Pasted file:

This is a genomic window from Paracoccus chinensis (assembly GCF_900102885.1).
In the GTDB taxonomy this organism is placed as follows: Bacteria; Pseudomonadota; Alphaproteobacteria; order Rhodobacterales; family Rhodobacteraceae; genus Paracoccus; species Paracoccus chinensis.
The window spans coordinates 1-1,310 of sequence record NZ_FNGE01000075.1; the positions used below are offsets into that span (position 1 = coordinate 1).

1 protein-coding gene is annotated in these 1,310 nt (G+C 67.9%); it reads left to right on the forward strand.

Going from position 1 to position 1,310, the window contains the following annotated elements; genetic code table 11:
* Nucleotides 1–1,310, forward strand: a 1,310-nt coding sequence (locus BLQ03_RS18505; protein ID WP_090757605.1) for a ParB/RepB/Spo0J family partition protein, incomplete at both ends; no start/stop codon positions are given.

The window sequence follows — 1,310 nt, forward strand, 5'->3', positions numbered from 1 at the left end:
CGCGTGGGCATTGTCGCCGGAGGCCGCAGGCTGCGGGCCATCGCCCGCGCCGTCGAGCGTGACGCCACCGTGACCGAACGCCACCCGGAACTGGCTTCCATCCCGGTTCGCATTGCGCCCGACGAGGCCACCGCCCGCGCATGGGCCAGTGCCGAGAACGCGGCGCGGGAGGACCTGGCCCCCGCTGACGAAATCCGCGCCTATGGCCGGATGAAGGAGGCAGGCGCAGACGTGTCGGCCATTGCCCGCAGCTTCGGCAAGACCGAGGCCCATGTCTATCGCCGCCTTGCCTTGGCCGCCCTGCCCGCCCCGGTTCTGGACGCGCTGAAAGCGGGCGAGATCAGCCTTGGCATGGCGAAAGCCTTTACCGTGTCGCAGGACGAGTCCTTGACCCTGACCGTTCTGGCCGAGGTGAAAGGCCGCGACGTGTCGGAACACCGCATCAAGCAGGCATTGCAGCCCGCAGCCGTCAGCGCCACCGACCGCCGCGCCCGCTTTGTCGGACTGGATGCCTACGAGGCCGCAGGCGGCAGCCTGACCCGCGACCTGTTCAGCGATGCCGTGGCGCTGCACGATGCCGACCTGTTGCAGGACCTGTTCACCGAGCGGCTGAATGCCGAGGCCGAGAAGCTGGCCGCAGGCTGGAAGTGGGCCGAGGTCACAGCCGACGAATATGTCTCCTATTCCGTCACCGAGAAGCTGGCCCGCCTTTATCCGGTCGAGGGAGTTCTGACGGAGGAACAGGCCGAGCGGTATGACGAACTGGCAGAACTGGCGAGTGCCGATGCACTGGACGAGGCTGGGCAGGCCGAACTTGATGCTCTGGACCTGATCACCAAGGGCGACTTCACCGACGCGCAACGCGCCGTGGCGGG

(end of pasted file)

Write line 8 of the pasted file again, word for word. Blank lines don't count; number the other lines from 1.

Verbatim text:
CGCGTGGGCATTGTCGCCGGAGGCCGCAGGCTGCGGGCCATCGCCCGCGCCGTCGAGCGTGACGCCACCGTGACCGAACGCCACCCGGAACTGGCTTCCATCCCGGTTCGCATTGCGCCCGACGAGGCCACCGCCCGCGCATGGGCCAGTGCCGAGAACGCGGCGCGGGAGGACCTGGCCCCCGCTGACGAAATCCGCGCCTATGGCCGGATGAAGGAGGCAGGCGCAGACGTGTCGGCCATTGCCCGCAGCTTCGGCAAGACCGAGGCCCATGTCTATCGCCGCCTTGCCTTGGCCGCCCTGCCCGCCCCGGTTCTGGACGCGCTGAAAGCGGGCGAGATCAGCCTTGGCATGGCGAAAGCCTTTACCGTGTCGCAGGACGAGTCCTTGACCCTGACCGTTCTGGCCGAGGTGAAAGGCCGCGACGTGTCGGAACACCGCATCAAGCAGGCATTGCAGCCCGCAGCCGTCAGCGCCACCGACCGCCGCGCCCGCTTTGTCGGACTGGATGCCTACGAGGCCGCAGGCGGCAGCCTGACCCGCGACCTGTTCAGCGATGCCGTGGCGCTGCACGATGCCGACCTGTTGCAGGACCTGTTCACCGAGCGGCTGAATGCCGAGGCCGAGAAGCTGGCCGCAGGCTGGAAGTGGGCCGAGGTCACAGCCGACGAATATGTCTCCTATTCCGTCACCGAGAAGCTGGCCCGCCTTTATCCGGTCGAGGGAGTTCTGACGGAGGAACAGGCCGAGCGGTATGACGAACTGGCAGAACTGGCGAGTGCCGATGCACTGGACGAGGCTGGGCAGGCCGAACTTGATGCTCTGGACCTGATCACCAAGGGCGACTTCACCGACGCGCAACGCGCCGTGGCGGG